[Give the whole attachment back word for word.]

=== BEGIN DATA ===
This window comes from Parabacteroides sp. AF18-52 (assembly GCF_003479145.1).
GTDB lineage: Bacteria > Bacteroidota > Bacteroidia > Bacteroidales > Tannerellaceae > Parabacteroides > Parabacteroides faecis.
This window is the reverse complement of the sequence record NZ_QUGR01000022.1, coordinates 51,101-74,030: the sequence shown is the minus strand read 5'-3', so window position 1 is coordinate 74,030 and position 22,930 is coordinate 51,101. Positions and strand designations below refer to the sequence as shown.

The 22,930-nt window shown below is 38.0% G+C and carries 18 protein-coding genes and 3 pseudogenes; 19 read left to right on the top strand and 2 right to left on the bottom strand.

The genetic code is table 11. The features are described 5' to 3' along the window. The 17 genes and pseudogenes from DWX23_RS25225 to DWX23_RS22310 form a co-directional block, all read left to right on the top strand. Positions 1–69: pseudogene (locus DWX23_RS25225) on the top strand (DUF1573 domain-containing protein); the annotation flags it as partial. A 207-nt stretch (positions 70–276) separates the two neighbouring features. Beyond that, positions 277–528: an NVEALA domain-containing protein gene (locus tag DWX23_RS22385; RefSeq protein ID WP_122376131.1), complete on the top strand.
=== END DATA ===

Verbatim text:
This window comes from Parabacteroides sp. AF18-52 (assembly GCF_003479145.1).
GTDB lineage: Bacteria > Bacteroidota > Bacteroidia > Bacteroidales > Tannerellaceae > Parabacteroides > Parabacteroides faecis.
This window is the reverse complement of the sequence record NZ_QUGR01000022.1, coordinates 51,101-74,030: the sequence shown is the minus strand read 5'-3', so window position 1 is coordinate 74,030 and position 22,930 is coordinate 51,101. Positions and strand designations below refer to the sequence as shown.

The 22,930-nt window shown below is 38.0% G+C and carries 18 protein-coding genes and 3 pseudogenes; 19 read left to right on the top strand and 2 right to left on the bottom strand.

The genetic code is table 11. The features are described 5' to 3' along the window. The 17 genes and pseudogenes from DWX23_RS25225 to DWX23_RS22310 form a co-directional block, all read left to right on the top strand. Positions 1–69: pseudogene (locus DWX23_RS25225) on the top strand (DUF1573 domain-containing protein); the annotation flags it as partial. A 207-nt stretch (positions 70–276) separates the two neighbouring features. Beyond that, positions 277–528: an NVEALA domain-containing protein gene (locus tag DWX23_RS22385; RefSeq protein ID WP_122376131.1), complete on the top strand.